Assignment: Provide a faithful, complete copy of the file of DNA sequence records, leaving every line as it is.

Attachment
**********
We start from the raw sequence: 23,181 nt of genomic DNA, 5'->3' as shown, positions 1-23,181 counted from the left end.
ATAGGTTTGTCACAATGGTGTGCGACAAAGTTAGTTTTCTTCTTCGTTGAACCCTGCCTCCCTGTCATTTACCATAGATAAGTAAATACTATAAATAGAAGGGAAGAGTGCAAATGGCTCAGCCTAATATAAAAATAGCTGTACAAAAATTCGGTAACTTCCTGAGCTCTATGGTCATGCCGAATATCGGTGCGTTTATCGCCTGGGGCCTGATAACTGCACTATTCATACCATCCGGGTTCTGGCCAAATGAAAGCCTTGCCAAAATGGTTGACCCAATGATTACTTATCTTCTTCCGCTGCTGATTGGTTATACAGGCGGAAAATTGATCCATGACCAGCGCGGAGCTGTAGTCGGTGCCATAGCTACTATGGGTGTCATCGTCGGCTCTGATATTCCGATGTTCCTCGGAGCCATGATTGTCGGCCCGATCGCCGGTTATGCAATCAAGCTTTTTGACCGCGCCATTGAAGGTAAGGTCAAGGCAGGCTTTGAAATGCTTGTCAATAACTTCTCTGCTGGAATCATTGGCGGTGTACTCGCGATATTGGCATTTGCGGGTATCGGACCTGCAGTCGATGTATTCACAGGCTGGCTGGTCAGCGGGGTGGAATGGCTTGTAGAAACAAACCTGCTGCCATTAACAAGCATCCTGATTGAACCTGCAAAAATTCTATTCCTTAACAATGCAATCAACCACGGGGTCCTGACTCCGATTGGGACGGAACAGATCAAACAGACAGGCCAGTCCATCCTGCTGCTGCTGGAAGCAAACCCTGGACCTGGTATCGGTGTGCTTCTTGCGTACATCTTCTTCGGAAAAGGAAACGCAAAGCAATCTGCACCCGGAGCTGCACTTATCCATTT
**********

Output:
We start from the raw sequence: 23,181 nt of genomic DNA, 5'->3' as shown, positions 1-23,181 counted from the left end.
ATAGGTTTGTCACAATGGTGTGCGACAAAGTTAGTTTTCTTCTTCGTTGAACCCTGCCTCCCTGTCATTTACCATAGATAAGTAAATACTATAAATAGAAGGGAAGAGTGCAAATGGCTCAGCCTAATATAAAAATAGCTGTACAAAAATTCGGTAACTTCCTGAGCTCTATGGTCATGCCGAATATCGGTGCGTTTATCGCCTGGGGCCTGATAACTGCACTATTCATACCATCCGGGTTCTGGCCAAATGAAAGCCTTGCCAAAATGGTTGACCCAATGATTACTTATCTTCTTCCGCTGCTGATTGGTTATACAGGCGGAAAATTGATCCATGACCAGCGCGGAGCTGTAGTCGGTGCCATAGCTACTATGGGTGTCATCGTCGGCTCTGATATTCCGATGTTCCTCGGAGCCATGATTGTCGGCCCGATCGCCGGTTATGCAATCAAGCTTTTTGACCGCGCCATTGAAGGTAAGGTCAAGGCAGGCTTTGAAATGCTTGTCAATAACTTCTCTGCTGGAATCATTGGCGGTGTACTCGCGATATTGGCATTTGCGGGTATCGGACCTGCAGTCGATGTATTCACAGGCTGGCTGGTCAGCGGGGTGGAATGGCTTGTAGAAACAAACCTGCTGCCATTAACAAGCATCCTGATTGAACCTGCAAAAATTCTATTCCTTAACAATGCAATCAACCACGGGGTCCTGACTCCGATTGGGACGGAACAGATCAAACAGACAGGCCAGTCCATCCTGCTGCTGCTGGAAGCAAACCCTGGACCTGGTATCGGTGTGCTTCTTGCGTACATCTTCTTCGGAAAAGGAAACGCAAAGCAATCTGCACCCGGAGCTGCACTTATCCATTT